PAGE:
Roman cinerary urns tell us unique stories of ancient Rome’s former slaves, new Roman citizens, the lower middle class, and the relationships they shared with fellow Romans in the early imperial period. These modest marble monuments showcase the interests and merits of art made not merely as affordable mass-produced market products but as altars, gifts, and memorials. Their range of forms, sculpted decoration, and inscribed names offer a wealth of information that has previously been ignored or unrecognized by art historians, classicists, and humanists of many other fields too.
This project is a synthetic study of Roman imperial cinerary monuments, funerary urns, altars, and similar vessels made to hold cremated remains of Rome’s dead throughout the first century CE and into the second century. The focus of this project is investigating the production of a diverse corpus of sculpted marble cinerary urns and how their display in tombs influenced their making and appearance. Marble urns as a corpus, collectively called cineraria, are the only type of Roman urns to feature extensive decoration, and those carved as vases and chests are among the most prevalent to survive from antiquity. These striking urns demonstrate predominately the great artistic achievements and interests of Rome’s “low to middle class,” the numerous slaves, freedmen (liberti), those of uncertain status (incerti), and new Roman citizens born from formerly enslaved families (ingenui). Only recently (for the past twenty years) are these works of art coming to the fore in scholarship. As such, marble cineraria provide rare glimpses into the upward mobility of Rome’s lower classes and first generation citizens, but also who produced or paved the way for truly Roman art and how.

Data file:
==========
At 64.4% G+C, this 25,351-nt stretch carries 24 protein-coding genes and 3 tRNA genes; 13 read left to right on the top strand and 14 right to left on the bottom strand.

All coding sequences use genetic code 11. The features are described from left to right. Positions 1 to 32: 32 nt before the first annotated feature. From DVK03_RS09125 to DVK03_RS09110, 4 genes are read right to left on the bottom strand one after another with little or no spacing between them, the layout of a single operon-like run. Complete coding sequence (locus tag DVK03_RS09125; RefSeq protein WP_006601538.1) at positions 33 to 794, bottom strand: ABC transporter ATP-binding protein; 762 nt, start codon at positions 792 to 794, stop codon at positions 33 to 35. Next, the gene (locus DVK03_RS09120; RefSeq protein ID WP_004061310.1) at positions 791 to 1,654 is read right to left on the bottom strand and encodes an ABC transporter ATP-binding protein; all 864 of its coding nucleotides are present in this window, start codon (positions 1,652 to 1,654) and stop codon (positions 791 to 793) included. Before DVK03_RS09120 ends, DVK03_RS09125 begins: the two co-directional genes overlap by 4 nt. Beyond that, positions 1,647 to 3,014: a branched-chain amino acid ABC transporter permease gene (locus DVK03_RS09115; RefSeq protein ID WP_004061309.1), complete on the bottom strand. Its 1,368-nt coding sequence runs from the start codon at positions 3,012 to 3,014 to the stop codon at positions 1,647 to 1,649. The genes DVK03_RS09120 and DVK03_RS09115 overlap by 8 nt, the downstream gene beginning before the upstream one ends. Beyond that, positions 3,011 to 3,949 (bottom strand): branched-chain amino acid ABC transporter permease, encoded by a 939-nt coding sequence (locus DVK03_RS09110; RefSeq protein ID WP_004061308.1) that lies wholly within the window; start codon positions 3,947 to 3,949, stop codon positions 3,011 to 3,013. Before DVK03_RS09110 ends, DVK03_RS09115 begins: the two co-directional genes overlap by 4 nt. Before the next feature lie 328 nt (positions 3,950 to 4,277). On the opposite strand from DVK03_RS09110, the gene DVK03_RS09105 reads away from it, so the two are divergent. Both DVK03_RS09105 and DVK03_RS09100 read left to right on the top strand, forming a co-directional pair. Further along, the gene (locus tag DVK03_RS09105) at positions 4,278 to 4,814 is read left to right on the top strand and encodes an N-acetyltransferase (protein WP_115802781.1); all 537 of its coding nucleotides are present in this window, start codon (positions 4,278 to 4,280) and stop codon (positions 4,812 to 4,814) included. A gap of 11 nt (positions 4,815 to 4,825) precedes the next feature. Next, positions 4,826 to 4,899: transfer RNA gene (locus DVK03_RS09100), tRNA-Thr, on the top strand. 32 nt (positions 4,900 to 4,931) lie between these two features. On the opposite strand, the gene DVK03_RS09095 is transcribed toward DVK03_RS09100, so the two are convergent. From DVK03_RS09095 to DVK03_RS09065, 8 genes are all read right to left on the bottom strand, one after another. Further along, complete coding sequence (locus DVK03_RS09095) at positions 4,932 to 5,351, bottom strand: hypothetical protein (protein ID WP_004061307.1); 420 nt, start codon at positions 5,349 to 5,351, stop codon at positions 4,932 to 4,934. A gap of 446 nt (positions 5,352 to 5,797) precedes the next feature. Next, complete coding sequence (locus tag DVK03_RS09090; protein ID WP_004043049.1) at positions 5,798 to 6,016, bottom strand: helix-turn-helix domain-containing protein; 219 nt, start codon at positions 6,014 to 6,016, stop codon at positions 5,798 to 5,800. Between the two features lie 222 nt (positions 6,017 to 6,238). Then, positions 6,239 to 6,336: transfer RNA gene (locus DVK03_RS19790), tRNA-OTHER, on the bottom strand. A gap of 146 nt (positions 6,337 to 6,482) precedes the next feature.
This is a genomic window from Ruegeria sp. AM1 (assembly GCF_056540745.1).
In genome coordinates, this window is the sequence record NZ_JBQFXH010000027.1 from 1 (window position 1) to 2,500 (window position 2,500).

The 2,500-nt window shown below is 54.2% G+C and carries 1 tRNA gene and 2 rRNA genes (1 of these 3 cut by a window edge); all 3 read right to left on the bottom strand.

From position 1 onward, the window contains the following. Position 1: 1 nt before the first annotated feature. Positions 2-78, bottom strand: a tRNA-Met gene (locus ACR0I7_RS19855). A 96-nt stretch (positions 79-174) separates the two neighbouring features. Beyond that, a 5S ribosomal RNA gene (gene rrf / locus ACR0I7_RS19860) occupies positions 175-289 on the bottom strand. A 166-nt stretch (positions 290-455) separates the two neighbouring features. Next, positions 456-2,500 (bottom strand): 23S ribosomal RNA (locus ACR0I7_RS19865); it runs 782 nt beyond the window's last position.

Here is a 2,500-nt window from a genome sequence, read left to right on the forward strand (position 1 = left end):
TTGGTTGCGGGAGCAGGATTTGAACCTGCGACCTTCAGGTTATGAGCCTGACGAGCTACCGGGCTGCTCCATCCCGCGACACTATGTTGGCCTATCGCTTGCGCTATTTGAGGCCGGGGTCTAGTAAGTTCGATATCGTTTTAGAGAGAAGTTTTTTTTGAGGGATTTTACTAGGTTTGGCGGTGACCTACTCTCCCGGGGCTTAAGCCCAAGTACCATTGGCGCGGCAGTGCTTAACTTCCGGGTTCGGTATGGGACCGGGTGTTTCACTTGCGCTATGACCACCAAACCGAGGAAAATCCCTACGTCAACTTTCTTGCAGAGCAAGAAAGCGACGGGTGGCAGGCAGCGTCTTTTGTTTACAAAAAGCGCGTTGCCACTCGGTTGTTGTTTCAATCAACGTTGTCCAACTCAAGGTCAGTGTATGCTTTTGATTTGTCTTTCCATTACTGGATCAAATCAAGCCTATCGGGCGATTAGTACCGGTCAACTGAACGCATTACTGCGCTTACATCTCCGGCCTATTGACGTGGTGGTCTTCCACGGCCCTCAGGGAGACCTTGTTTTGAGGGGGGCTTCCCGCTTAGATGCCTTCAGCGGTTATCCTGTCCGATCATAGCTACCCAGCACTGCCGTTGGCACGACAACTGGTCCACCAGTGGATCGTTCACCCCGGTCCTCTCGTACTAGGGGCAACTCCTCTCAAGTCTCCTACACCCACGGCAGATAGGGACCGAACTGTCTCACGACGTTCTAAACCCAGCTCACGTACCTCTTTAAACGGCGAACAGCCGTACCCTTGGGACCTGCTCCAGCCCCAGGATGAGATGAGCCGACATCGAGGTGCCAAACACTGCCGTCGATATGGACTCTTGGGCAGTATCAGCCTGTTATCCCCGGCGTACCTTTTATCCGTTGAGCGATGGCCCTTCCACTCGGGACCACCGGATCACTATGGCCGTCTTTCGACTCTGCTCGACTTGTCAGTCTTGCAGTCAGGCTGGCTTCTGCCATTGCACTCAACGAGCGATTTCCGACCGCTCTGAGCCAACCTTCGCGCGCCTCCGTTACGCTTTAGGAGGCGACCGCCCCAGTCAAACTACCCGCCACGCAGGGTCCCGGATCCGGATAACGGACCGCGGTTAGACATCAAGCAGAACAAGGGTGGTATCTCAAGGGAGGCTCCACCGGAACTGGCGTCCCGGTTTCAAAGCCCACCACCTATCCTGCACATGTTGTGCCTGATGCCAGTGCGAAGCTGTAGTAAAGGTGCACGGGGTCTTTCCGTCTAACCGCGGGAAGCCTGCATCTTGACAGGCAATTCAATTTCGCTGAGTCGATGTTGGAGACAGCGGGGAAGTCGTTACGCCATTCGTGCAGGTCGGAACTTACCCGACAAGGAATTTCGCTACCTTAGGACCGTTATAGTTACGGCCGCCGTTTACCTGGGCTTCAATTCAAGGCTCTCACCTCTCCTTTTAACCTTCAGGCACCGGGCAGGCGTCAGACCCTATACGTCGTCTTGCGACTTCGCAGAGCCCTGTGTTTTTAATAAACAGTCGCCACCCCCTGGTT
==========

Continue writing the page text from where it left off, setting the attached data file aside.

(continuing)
Throughout the history of ancient Rome, both burial (inhumation) and cremation were the customary methods for disposing of the dead. In the early imperial period, cremation was the preferred method. Survivors of the deceased collected cremated remains (ossa or cinerēs) of their loved ones and deposited the combination of ash and bone in vessels typically identified as cinerary urns, ash altars, ash chests, or ossuaries. These containers were produced in an array of sizes, materials (terra cotta, glass, alabaster, and granite), and in evocative forms (e.g., altars, chests, and vases) that were used by all strata of society in metropolitan Rome ranging from the enslaved to the emperor. While terra-cotta urns (called ollae) are the most abundant to survive from everyday people living in the imperial city, marble became the medium of choice for many individuals in Rome. Marble urns became emblematic for the corpus of cinerary vessels because of its ability to showcase the diverse aesthetic strategies sought by those people who could afford sculpted stone.
What they show
Ornamental architectural decoration, fruitful festoons, and motifs found in many other media adorn the reliefs of most marble cineraria. This decoration reflects aesthetics popular among the whole population. Playful figures surround or support framed inscription plaques, some of which were brightly rubricated and others left blank. Some miniature portraits body forth the presence of the deceased and peer out at the viewer from roundels or couches; others stand on display amid small scenes showcasing their virtue (as in the background image, the cinerarium of Domitius Primigenius).